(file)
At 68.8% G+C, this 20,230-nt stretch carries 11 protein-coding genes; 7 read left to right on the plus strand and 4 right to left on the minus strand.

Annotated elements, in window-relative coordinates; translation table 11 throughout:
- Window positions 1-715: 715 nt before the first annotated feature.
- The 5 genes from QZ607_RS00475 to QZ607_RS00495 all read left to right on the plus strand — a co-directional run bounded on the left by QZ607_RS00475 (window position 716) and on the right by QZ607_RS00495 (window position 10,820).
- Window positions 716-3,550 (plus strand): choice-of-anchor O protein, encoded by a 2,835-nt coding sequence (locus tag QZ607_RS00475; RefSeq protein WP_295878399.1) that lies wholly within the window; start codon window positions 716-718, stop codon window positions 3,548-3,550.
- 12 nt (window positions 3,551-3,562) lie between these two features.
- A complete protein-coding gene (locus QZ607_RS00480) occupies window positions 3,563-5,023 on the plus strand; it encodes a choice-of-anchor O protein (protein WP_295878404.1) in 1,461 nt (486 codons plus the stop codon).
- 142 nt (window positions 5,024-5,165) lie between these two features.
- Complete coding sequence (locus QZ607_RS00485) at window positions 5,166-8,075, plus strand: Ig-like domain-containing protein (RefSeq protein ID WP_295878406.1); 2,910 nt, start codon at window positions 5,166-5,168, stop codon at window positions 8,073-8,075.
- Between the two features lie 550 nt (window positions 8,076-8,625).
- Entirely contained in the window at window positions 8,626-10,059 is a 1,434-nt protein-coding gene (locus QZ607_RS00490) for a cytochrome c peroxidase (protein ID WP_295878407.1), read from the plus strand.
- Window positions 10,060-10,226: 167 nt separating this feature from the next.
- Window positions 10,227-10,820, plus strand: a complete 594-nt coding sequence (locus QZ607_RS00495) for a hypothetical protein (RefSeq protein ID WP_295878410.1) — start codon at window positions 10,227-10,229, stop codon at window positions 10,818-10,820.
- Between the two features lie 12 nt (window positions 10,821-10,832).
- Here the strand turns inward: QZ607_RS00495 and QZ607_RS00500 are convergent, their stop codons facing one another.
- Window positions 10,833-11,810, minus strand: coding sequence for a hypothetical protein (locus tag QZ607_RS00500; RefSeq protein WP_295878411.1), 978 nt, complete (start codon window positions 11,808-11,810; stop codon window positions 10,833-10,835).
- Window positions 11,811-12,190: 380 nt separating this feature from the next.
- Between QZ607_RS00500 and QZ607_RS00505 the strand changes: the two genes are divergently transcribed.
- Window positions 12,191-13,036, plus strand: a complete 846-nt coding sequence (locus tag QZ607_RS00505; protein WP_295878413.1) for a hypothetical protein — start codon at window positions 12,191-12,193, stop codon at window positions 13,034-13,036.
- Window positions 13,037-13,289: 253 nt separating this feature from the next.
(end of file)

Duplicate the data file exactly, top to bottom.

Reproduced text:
At 68.8% G+C, this 20,230-nt stretch carries 11 protein-coding genes; 7 read left to right on the plus strand and 4 right to left on the minus strand.

Annotated elements, in window-relative coordinates; translation table 11 throughout:
- Window positions 1-715: 715 nt before the first annotated feature.
- The 5 genes from QZ607_RS00475 to QZ607_RS00495 all read left to right on the plus strand — a co-directional run bounded on the left by QZ607_RS00475 (window position 716) and on the right by QZ607_RS00495 (window position 10,820).
- Window positions 716-3,550 (plus strand): choice-of-anchor O protein, encoded by a 2,835-nt coding sequence (locus tag QZ607_RS00475; RefSeq protein WP_295878399.1) that lies wholly within the window; start codon window positions 716-718, stop codon window positions 3,548-3,550.
- 12 nt (window positions 3,551-3,562) lie between these two features.
- A complete protein-coding gene (locus QZ607_RS00480) occupies window positions 3,563-5,023 on the plus strand; it encodes a choice-of-anchor O protein (protein WP_295878404.1) in 1,461 nt (486 codons plus the stop codon).
- 142 nt (window positions 5,024-5,165) lie between these two features.
- Complete coding sequence (locus QZ607_RS00485) at window positions 5,166-8,075, plus strand: Ig-like domain-containing protein (RefSeq protein ID WP_295878406.1); 2,910 nt, start codon at window positions 5,166-5,168, stop codon at window positions 8,073-8,075.
- Between the two features lie 550 nt (window positions 8,076-8,625).
- Entirely contained in the window at window positions 8,626-10,059 is a 1,434-nt protein-coding gene (locus QZ607_RS00490) for a cytochrome c peroxidase (protein ID WP_295878407.1), read from the plus strand.
- Window positions 10,060-10,226: 167 nt separating this feature from the next.
- Window positions 10,227-10,820, plus strand: a complete 594-nt coding sequence (locus QZ607_RS00495) for a hypothetical protein (RefSeq protein ID WP_295878410.1) — start codon at window positions 10,227-10,229, stop codon at window positions 10,818-10,820.
- Between the two features lie 12 nt (window positions 10,821-10,832).
- Here the strand turns inward: QZ607_RS00495 and QZ607_RS00500 are convergent, their stop codons facing one another.
- Window positions 10,833-11,810, minus strand: coding sequence for a hypothetical protein (locus tag QZ607_RS00500; RefSeq protein WP_295878411.1), 978 nt, complete (start codon window positions 11,808-11,810; stop codon window positions 10,833-10,835).
- Window positions 11,811-12,190: 380 nt separating this feature from the next.
- Between QZ607_RS00500 and QZ607_RS00505 the strand changes: the two genes are divergently transcribed.
- Window positions 12,191-13,036, plus strand: a complete 846-nt coding sequence (locus tag QZ607_RS00505; protein WP_295878413.1) for a hypothetical protein — start codon at window positions 12,191-12,193, stop codon at window positions 13,034-13,036.
- Window positions 13,037-13,289: 253 nt separating this feature from the next.